The practice of Ayurveda has resulted in a long standing tradition of herbal tea’s. For centuries tea was only used as a medicine. Consumption of tea in India was clearly first documented in the Ramayana.
Tea cultivation in India has somewhat ambiguous origins. Though the extent of the popularity of tea in Ancient India is unknown, it is known that the tea plant was a wild plant in India that was indeed brewed by local inhabitants of different regions.
In the early 1800’s British East India company started commericial production of tea in India in an attempt to break the Chinese monopoly on tea. In 1837 the first English Tea garden was established at ‘Chabua’ in Upper Assam.
In the 1850s, the tea industry rapidly expanded, consuming vast tracts of land for tea plantations. By the start of the 20th century, Assam became the leading tea-producing region in the world. But despite the discovery of the indigenous Camellia sinensis plant, the tea industry in India began with 42,000 seedlings germinated from a consignment of 80,000 seeds procured from China – 2000 were planted in the hill districts of South India, and 20,000 each in the hill districts in Kumaon in North India and Upper Assam on the Northeast frontier. It was only later that the indigenous plants were used.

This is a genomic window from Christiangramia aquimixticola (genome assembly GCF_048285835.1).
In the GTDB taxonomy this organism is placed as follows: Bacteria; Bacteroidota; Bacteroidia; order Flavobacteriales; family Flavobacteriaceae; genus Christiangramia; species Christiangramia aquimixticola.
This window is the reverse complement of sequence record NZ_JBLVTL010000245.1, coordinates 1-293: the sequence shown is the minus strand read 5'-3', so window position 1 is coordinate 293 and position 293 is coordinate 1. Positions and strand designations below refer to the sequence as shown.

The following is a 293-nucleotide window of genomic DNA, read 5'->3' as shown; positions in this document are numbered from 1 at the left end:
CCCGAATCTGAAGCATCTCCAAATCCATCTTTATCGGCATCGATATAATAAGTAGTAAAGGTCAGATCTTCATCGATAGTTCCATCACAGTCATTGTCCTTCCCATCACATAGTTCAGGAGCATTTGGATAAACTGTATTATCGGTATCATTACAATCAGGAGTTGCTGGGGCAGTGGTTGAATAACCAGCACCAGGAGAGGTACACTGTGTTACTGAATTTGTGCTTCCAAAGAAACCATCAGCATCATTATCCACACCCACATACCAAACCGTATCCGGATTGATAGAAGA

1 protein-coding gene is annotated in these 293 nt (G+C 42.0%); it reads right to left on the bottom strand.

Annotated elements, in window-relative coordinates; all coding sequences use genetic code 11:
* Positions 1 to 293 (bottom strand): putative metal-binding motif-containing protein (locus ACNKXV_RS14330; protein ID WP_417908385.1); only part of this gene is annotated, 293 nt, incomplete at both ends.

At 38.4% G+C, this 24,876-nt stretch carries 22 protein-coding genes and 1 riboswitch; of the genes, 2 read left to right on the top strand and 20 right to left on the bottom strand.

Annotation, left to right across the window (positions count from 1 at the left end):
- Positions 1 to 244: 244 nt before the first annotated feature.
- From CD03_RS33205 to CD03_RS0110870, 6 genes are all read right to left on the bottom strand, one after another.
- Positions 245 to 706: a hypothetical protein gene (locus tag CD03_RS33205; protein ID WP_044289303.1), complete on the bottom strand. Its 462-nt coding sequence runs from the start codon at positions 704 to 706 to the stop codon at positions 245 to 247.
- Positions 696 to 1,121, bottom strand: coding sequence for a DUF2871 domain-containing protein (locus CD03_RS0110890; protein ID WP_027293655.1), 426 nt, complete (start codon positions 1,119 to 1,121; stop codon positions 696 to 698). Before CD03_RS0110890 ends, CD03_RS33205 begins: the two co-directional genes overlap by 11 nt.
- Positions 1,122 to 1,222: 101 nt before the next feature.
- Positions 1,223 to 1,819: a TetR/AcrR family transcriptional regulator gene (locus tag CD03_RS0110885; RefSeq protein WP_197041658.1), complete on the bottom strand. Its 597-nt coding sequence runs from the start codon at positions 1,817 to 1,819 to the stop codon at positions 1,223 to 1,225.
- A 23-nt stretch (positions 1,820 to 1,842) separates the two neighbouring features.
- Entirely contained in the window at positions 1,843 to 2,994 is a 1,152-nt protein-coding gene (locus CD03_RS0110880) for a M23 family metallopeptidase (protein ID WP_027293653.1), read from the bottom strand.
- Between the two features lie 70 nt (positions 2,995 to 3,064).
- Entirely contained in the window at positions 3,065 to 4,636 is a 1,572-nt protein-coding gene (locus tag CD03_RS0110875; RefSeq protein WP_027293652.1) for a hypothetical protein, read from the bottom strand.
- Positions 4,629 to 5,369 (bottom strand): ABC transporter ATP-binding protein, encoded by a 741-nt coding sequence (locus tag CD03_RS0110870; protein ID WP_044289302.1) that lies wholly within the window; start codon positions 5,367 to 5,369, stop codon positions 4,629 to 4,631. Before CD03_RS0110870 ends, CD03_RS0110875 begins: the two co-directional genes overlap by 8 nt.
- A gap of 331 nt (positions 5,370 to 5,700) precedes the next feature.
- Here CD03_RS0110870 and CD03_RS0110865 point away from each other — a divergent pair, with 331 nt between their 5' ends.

India is one of the largest tea producers in the world, with over 70% of the tea being consumed within India itself. A number of renowned teas, such as Assam and Darjeeling also grow exclusively in India. The Indian tea industry has grown to own many global tea brands, and has evolved to one of the most technologically equipped tea industries in the world.
Tea is made both at home and outside. Outside the home, tea is most commonly and easily found at the ubiquitous tea stalls that dot just about every street in India. The tea stall has become a part of the urban landscape and a cultural institution.
In 2013 Government of India recognized ‘Tea’ as official ‘drink’ of India.